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July 29, 2009

Not Yet; a Memoir of Living and Almost Dying

Judith Maclean Miller

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A book review by Judith Maclean Miller

Wayson Choy. Not Yet; a Memoir of Living and Almost Dying, Doubleday, 2009,  ISBN 978-0-385-66310-6 195p.

This is a beautiful book. It sits happily in the hand, with a lovely textured cover and beautiful paper. Designed by CS Richardson, the book is a satisfying artifact. The typeface is Centaur, a modern type, based on letters cut by Nicolas Jenson, a fifteenth century printer. Its quiet elegance suits the book.

The physical presence of this memoir is the first encounter with it, but reading it continues the pleasure. Wayson Choy’s prose style is well-suited to memoir, to creative non-fiction. He tells a story well, giving it the pacing and vitality sometimes missing in prose work.

Wayson’s tone is frank, self-deprecatory, often amusing, as when he describes his way of dealing with his annoying, multiple, allergies: “Yes, my room was dusty, but only if I attempted to sweep did I suffer. I vacuumed every five years, religiously. I avoided certain kinds of shellfish, especially the kinds that I didn’t like.”

It’s a recognizable strategy, and it evokes a sympathetic grunt of recognition from lots of readers.

This is a story precipitated by almost dying, but it is more about living than about dying. Wayson faces the possibility that he is no longer alive and accepts it—then he gets on with making his way back from a very serious allergy/heart attack. He admits to being a difficult, irascible patient. He acknowledges the many defeats as he works to regain motor movement, strength and control.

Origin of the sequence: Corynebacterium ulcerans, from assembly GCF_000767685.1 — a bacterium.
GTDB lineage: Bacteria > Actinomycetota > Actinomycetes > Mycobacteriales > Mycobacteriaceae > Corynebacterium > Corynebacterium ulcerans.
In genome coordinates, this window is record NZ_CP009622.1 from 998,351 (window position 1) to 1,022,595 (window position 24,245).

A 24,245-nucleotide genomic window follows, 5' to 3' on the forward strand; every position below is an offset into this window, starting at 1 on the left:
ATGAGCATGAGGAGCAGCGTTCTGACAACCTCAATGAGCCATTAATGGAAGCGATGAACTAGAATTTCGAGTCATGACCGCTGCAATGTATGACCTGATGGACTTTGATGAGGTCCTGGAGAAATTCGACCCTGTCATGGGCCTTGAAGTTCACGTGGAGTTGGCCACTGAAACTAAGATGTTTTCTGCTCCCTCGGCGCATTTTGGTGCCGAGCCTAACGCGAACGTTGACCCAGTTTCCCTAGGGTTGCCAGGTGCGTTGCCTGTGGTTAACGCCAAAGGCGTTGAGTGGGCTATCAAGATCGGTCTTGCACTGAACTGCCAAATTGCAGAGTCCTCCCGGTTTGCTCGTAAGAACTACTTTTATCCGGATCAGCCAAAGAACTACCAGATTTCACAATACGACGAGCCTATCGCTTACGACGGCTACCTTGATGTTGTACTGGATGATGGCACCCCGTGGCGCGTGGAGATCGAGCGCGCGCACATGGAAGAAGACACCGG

All through the difficulties and defeats, though, are small triumphs—and people. Wayson remembers all the people who have been part of his life, recognizing their love for him, which he rests against in this terribly difficult time.

An irritated doctor comes into Wayson’s hospital room to complain that the waiting room is packed with visitors wanting to see him—and they all swear they’re family even though none of them bear the slightest physical resemblance to Wayson. Although he says nothing about it, clearly this love comes back to Wayson when he needs it because he has given so generously to other people in a myriad of ways.

This is a book for anyone who has been over-whelmed by a messy room, by illness, by physical limitations of any kind. It is also for anyone who has ever loved a person, a place, an object, an animal . . . It is dedicated “to all who understand love has no rules.”

The second part of the book records an experience with ghosts. A friend tells Wayson that he has brought two back with him from his time close to death and that they must be freed to return to the place where they belong. Wayson is skeptical but fascinated, willing to explore this mystery, remembering the “signs” which his elders in Vancouver’s Chinese community taught him to watch for.

This is a book of many treasures, where perhaps the greatest is the writing itself. Wayson seems to write effortlessly, in accessible, balanced, quietly melodic language. We get the strong sense that this is the voice he hears in his head as he notices and reflects on his world and himself. It is no small feat to inscribe that voice, to get it onto the page, to share it.

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